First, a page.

Breaking from series tradition and borrowing from other platformers, Pac-Man and the Ghostly Adventures gives Pac-Man special abilities in the form of special power pellets. Some abilities have been mainstays, like red pellets that throw fireballs and blue pellets that throw ice beams. Both of those do exactly what you'd expect to enemies of opposing elements and level obstacles, such as take down snow barricades or freeze lava fountains. A magnet pellet lets you defy gravity by having you stick to metal platforms but lets you attract nearby ghosts so you can chomp them in rapid succession. A rubber pellet lets you execute a smash move, jump higher, and bounce off walls for better jumps. Green pellets turn you into a chameleon, so you can become invisible and use your tongue to latch on to poles for swinging jumps. Then there's the brown pellet, which turns you into a large rolling boulder so you can dash into objects and smash things in your way. Though the idea isn't new, it gives the game some life, especially when certain stages have you juggling the different abilities.
It is this power-changing ability that really helps the game stand out. Take that away, and you have a solidly built platformer that doesn't do anything new to set itself apart. Even with the license in tow, the game doesn't do much with it. Fans can expect their favorite characters to appear, but that's about it. With other licensed games throwing in some insider info or well-known jokes and references, this title is content to throw together a generic adventure where original characters are swapped out for more recognizable ones.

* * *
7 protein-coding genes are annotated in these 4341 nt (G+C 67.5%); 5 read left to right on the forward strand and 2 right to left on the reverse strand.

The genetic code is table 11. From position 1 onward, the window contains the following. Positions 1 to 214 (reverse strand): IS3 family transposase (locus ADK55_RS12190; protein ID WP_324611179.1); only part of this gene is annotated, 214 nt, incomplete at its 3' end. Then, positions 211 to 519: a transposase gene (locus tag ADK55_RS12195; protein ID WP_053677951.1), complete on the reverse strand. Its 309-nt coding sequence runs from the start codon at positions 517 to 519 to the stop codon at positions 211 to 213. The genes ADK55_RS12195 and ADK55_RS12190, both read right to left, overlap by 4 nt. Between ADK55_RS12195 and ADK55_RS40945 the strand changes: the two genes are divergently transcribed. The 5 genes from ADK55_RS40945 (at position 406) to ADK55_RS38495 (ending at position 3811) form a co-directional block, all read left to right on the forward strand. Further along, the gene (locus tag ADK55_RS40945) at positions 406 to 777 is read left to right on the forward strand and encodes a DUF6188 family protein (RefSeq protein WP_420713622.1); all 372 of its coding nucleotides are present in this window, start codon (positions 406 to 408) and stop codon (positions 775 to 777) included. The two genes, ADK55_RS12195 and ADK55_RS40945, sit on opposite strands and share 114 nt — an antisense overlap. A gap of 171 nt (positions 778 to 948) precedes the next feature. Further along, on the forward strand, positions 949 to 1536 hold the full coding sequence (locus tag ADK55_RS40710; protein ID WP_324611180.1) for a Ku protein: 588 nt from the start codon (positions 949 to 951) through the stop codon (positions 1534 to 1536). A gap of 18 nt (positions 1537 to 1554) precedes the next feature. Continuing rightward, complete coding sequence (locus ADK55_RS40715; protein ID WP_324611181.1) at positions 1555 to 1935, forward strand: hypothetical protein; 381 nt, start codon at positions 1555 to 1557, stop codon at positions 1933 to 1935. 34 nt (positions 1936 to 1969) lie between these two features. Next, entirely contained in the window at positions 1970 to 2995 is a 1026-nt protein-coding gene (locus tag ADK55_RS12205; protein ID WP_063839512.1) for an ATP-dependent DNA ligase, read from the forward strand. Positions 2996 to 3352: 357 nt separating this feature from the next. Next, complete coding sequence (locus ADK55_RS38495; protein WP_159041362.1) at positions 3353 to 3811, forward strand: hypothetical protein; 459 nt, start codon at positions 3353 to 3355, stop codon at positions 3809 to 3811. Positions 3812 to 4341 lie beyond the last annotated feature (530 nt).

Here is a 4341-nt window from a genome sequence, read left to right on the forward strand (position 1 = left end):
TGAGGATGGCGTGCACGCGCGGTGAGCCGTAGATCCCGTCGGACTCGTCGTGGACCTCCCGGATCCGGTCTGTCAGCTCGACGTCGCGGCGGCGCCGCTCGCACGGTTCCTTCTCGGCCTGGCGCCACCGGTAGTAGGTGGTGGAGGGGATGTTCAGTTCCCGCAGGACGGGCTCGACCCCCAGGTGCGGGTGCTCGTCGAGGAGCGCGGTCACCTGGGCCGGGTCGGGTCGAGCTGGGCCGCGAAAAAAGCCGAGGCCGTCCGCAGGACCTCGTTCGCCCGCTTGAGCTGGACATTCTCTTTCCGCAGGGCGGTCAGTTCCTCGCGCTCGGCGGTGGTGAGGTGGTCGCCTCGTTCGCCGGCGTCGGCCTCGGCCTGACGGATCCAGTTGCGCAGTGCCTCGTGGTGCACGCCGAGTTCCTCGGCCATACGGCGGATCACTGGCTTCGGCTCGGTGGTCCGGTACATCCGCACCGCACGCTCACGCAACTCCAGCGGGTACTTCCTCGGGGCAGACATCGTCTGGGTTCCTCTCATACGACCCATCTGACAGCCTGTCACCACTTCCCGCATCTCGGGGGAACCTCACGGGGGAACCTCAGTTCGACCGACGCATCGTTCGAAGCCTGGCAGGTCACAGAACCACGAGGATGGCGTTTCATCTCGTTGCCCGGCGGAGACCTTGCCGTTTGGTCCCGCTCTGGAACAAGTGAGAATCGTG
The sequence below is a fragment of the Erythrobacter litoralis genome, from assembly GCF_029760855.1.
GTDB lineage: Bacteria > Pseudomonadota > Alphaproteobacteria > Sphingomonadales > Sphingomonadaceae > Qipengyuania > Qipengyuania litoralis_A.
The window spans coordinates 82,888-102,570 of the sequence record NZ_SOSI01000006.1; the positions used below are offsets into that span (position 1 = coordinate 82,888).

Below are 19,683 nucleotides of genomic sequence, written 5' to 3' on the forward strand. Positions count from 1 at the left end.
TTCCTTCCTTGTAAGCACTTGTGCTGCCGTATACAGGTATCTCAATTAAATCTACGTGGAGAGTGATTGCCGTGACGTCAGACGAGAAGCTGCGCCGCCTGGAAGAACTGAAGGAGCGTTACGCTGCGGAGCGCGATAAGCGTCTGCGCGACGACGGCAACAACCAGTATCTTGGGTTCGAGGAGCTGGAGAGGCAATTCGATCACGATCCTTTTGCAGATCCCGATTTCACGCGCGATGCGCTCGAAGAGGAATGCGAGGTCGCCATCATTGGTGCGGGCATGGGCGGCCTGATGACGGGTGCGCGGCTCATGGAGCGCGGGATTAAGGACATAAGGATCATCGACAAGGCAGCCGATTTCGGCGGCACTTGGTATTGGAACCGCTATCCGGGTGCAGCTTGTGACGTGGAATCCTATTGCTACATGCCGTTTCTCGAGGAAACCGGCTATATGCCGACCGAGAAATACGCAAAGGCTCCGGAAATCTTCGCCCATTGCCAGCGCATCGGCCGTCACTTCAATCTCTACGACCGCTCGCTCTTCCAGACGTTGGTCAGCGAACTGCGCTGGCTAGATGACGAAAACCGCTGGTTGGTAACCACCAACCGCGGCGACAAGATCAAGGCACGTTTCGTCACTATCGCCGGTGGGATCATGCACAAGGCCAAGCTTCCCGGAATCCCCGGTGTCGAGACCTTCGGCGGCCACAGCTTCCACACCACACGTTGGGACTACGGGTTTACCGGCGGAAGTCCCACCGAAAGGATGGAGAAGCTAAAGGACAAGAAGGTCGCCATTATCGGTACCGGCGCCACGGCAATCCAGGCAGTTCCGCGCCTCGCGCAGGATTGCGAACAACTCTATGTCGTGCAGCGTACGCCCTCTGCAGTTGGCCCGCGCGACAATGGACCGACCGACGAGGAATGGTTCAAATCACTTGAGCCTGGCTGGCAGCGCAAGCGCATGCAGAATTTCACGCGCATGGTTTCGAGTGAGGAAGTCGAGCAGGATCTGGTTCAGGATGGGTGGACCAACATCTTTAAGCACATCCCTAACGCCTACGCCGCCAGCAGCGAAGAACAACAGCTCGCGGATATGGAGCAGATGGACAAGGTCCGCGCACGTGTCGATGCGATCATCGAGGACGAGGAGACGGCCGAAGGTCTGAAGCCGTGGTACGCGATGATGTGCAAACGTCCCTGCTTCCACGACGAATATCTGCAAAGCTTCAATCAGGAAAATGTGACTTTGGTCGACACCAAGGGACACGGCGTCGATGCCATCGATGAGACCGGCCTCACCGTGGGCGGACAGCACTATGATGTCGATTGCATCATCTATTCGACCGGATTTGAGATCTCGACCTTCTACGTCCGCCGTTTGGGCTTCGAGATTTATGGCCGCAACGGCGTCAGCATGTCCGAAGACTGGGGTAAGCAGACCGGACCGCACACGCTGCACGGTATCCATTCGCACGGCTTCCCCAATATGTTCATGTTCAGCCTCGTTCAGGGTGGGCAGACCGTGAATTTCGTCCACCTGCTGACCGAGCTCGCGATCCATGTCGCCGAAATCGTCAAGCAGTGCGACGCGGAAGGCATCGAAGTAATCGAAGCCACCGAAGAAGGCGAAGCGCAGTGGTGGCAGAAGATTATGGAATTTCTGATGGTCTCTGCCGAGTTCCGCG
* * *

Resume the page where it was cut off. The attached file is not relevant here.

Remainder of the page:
Despite this, the game can be pretty desirable among platforming fans because there aren't any more games like it. The trend for platforming games seems to be going back to their roots for a 2-D approach, with or without polygons, instead of the 3-D approach from a few years ago. While the Wii had a few good 3-D platformers, that genre is all but extinct for the Wii U. Every platformer for the system is 2-D, leaving 3-D platforming fans hungry. Such titles on the system are currently tied to physical figures, raising the cost of the game exponentially. While Pac-Man and the Ghostly Adventures isn't the pinnacle of what 3-D platforming should be, it is good enough that fans will get some enjoyment from the title.
Mimicking 3-D platformers from a few years ago means there are some inherent issues to solve, and the game simply carries over those issues instead of fixing them. The most visible of these issues is the camera, which can be manually controlled but is, for the most part, semiautomatic. Like past 3-D platformers, it works well in open areas but fumbles horribly in more confined areas where obstructions can exist. Lock-on also becomes an issue at times because you can't initiate it. The game automatically locks on to a ghost or power pellet when you decide to chomp, and it works well most of the time, but there are times when the lock-on misses, causing you to lose a combo or leave yourself open for an attack.